Global Entrepreneurship Week: How to do business in China

For foreign entrepreneurs, China is not as frightening as it once used to be but doing traditional business is still difficult, says LingsCars and Go London founder Ling Valentine.

by Ling Valentine
Last Updated: 09 Oct 2013

Fundamentally, there are three choices for people who want to start a business dealing with China. The first two are quite serious in terms of investment and effort: to build a Wholly Owned Foreign Enterprise (a WOFE, rhymes with "toffee"), or to start a Joint Venture (a JV) with a Chinese firm. Both of these routes involve a major investment, finding local workers, premises, paying local taxes (which differ wildly depending on location) and entrusting the running of the Chinese business to locals.

Returning money to the UK in these circumstances can be a challenge, as the Chinese currency (RenMinBi – 'people’s money' – also known as the Yuan) is not transferrable currency. In this instance, if any significant sums are to be repatriated, you would probably create a shell company in Hong Kong and route the cash in that direction, (as Hong Kong dollars can be converted to UKP at a market rate).

HINT: If you are serious about growth and want to develop a traditional business in China with a "planned exit" (ie: sale or float at some stage), you would probably build these Chinese businesses with ownership via a cut-out - an offshore shell company (eg in the British Virgin Islands) in order to avoid UK Capital Gains tax on the eventual sale or transfer of equity.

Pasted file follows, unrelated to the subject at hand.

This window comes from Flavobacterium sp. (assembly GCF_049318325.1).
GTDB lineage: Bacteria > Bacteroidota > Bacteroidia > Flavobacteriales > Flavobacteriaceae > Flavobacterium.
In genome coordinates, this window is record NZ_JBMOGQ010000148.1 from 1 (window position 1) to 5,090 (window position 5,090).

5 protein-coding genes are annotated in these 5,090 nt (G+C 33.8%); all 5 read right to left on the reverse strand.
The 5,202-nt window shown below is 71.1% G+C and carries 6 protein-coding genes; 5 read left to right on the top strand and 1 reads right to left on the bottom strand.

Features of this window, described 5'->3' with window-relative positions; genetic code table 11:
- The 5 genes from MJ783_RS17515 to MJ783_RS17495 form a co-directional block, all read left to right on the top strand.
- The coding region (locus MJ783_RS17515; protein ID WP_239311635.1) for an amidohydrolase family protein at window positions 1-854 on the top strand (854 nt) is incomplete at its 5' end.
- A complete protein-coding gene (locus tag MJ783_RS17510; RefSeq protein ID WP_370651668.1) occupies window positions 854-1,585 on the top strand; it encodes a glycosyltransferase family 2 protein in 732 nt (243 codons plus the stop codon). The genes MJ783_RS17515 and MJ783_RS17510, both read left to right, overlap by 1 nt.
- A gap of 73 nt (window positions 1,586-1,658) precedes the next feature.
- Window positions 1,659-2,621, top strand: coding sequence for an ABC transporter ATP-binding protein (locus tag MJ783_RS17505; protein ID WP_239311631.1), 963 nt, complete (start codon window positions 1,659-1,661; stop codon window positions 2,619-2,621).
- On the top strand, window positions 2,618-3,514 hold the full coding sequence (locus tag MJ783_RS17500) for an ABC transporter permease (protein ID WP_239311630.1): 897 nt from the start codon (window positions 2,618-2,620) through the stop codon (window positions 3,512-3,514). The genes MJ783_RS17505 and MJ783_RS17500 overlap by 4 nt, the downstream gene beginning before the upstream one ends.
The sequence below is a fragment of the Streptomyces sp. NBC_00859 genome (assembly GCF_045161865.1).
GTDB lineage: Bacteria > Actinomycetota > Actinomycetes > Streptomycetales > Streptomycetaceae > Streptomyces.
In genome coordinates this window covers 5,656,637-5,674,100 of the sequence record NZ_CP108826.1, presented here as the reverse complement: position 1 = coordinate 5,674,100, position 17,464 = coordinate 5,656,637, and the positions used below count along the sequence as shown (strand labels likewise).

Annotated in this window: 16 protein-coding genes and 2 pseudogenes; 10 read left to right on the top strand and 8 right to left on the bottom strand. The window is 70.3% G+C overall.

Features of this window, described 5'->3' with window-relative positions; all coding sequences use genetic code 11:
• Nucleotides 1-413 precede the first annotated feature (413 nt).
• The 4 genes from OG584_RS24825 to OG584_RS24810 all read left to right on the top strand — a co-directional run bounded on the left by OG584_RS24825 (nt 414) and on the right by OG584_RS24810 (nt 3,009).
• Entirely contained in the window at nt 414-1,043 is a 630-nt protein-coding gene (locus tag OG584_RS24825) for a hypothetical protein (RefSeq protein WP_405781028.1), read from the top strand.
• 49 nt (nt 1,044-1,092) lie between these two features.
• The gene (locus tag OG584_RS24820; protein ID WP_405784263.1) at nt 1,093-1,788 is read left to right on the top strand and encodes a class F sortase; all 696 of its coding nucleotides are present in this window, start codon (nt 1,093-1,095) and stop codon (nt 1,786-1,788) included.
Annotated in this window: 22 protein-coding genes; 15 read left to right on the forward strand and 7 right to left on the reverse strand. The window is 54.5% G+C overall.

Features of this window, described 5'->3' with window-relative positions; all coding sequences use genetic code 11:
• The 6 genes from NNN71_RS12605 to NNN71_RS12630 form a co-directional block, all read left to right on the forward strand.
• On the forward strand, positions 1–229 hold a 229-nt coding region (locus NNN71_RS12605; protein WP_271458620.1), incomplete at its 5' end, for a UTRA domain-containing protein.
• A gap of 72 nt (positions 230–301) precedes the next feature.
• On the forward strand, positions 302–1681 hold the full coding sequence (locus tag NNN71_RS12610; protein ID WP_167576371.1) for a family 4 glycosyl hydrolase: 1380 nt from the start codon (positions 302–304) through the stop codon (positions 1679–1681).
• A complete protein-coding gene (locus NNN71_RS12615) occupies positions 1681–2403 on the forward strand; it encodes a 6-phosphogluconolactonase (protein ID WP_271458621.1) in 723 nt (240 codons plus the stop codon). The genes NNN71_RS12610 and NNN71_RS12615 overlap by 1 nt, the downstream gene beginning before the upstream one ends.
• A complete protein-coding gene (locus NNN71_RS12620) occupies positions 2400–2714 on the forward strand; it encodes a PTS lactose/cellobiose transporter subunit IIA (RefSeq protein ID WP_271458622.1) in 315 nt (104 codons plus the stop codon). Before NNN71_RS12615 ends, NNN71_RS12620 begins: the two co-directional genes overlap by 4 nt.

All this is a bit complicated, expensive and frightening and is beyond most UK 'SME' entrepreneurs’ comfort zones. You can budget £25,000 for the set up including a good commercial lawyer, even before you invest a penny in the actual business/premises/staff in China.

In contrast, a third route to a successful business in China is the web-sales route. I will describe what, in my view, is the best way to proceed.

You cannot just open a website in China. It’s difficult and there is a state firewall. If a foreign-based business manages to buy .cn domains – and it is almost impossible to do it legally – the domains will (at some stage) be grabbed back by the Chinese Internet Police. You can’t build a business on that basis.

But, think eBay, remove the auction element and in China you get: TaoBao. (I suggest you install Chrome and set it to automatically translate or press the translate button on each page, to view Chinese web pages).

Taobao is a controlled sales platform with massive buyer confidence thanks to its escrow money handling (like Paypal), protecting the buyer, which is unusual in China. It’s a massive marketplace – we are talking £40bn in sales this year - and is owned by the Alibaba Group.